Laws

p
v 0 <=> p p ^ 1 <=> p

Negation
Laws

p
^ ~ p <=> 0 p v ~ p <=> 1

Idempotenty
Laws

p
v p <=> p p ^ p <=> p

Null
Laws

p
^ 0 <=> 0 p V 1 <=> 1

Absorption
Laws

p
^ (p v q)<=> p, p v (p ^ q)
<=> p

DeMorgans
Laws

~(p
v q) <=> (~p) ^ (~q) ~(p ^q)
<=>(~p) v (~q)

Involution Law

~p(~p)
<=> p

A
theory is :

Consistency-
if there is no sentence that it accepts and rejects

Completness
- if it is neutral w.r.t none of its sentenses

A
complete theory is decisive if given any one of its sentences it

will
either reject or accept the sentence.

If
a theory is inconsistent then it is complete.

Independence

A
set of sentence is independent if no one of its members is a

consequence
of the other members.

All
semantic theories are consistent and complete but not all axiomatic

theories.

A
theory is axiomatizable if ech of its theses is a consequence of some

decidable
subset of the theory.

A
theory is said to be categorical if ti has a model and any two of its

models
are isomorphic. If t is catagorical then t is complete.

Well
Formed Formulas

Recursive
definition

1.Sentence
letters are all well formed

2.
If y and z are well formed, then so are the following

-y,
y&z, y v z, y -> z, y<->z

3.
Nothing is well formed unless its being so can be

established
on the basis of 1 and 2.

Derivation
tree of the construction of well formed formulas

argument
= any finite nonempty sequence of well formed

formulas

Premise
> conclusion

Some
arguments have no premise

Interpretation

If
x is a sentence letter, then x is true under I if and only if I assigns

truth value truth to x.

If
x = (y & z) then x is true under I iff y and z are both true under I.

...

It
is always possible given a formula x and an interpretatin I, to

calculate
the truth value of X under I.

An
intepretation of logic of quantifiers,

a
nonempty set, the universe or domain of the

interpretation,
an assignment of appropriate extensions

tothe
extralogical vocabulary of lq.

Domain
- natural numbes

's'
for the number of stars is even

'e'
for one is even

Logical
Argumentation:

Deductive
- conclusively true

Inductive-
not conclusively true, only probably true

Valid
argument - impossible for its premises to be true while

its
conclusion is false

Does
not require that either the premises or the

conclusion
of a valid argument be true. It only

requires
that the conclusion be true if the premisis

are
true. A valid argument of all whose premisies

are
true is said to be sound.

No
argument having the form that has true premisis

and
a false conclusion. An argument is

deductively
valid if it has a validating

argument
form.

Methode
of counterexample to establish invalidity.

An
argument does not have a validating argument

form.

The
methode of truth trees

Logical Relations: Countable,
subset of, element of, intersection, union, product,

consistent, min, max, optimize,
continous, discontiniouis, irregular, central, indentity,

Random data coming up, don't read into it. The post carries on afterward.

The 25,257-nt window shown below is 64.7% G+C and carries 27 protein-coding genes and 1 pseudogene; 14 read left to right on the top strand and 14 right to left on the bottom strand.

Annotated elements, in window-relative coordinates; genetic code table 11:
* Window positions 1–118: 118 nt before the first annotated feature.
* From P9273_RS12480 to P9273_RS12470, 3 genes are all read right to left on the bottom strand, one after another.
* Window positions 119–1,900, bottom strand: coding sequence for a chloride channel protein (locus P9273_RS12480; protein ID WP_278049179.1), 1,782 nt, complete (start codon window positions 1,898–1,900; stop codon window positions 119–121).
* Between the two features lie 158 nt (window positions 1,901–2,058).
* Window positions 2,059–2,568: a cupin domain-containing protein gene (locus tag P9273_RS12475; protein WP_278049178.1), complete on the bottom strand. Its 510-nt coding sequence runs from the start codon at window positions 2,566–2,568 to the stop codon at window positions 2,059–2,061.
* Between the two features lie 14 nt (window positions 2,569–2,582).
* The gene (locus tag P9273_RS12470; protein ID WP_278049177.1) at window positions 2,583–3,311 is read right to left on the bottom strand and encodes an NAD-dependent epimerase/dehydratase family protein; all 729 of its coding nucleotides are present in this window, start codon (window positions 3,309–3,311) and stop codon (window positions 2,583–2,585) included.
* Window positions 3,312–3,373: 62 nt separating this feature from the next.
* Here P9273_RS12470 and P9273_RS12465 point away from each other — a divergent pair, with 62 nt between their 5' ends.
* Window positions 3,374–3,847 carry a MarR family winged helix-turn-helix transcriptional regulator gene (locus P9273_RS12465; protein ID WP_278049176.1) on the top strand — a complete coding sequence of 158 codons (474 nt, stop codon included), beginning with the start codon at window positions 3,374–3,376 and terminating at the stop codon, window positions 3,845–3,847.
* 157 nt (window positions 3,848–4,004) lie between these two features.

universal, existential, void,
combined, converse, relative product, symmetric, reflexive,

transitive, conex, orderings,
partial, complete, well formed, mapping, inverse, sequences,

equivalence, congruence, abstract,
isomorphic, domain of, properties of ordered pairs n-

place relation a property of
ordered n-tuples, desireablity, probability/density, utility,

believability(probability, justified
(deduce, induce), relative (opinion),
statistical,

normalize, linear, nonlinear,
finite, stability, terminal, recursion, information value,

consistent, exhaustive, mutually
exclusive, expansion,universal closure,
Deduce,

conclude, induction, deduction

then = implies=follows from=only
if=if=is sufficient for=is necessary for

iff=is necessary and sufficient
for=is equivalent to=

Other Relations:Fractality
=Embedability =(Non-Destructive) Compressibility =

Turning Inside- Out ness =Scale
Invariance =Spin Density =Information Density =

Charge Density =Sustainability
=Share-Ability =Perfect Distributability =

Perfect Marketability, symmetry
(a=b->b=a)..

Mathematical System

(1)
A set or a universe U

(2)
Definitions - sentences that explain the meaning of conepts that relate to the

universe.
Any term used in describing the universe itself is said to be

undefined.
All definitions are given in terms of these undefined concepts

of
objects.

(3)
Axioms - assertions about the properties of the universe and rules for creating

and
justifiying more assetions. These rules always include the system of

logic
that we have developed tothis point.

(4) Theorems - the additional assertions
mentioned above.

Proof
- A proof of a theorem is a finite sequence of logically valid steps that

demonstrate
that the premisis of a theorem imply the conclusion.

A research mathematician might
require only a few steps to prove a theorem to a

colleaque, but might take an hour to
give an effective proof to a class of students. What

constitutes a proof depends on the
audience.

Computer proof theory

a,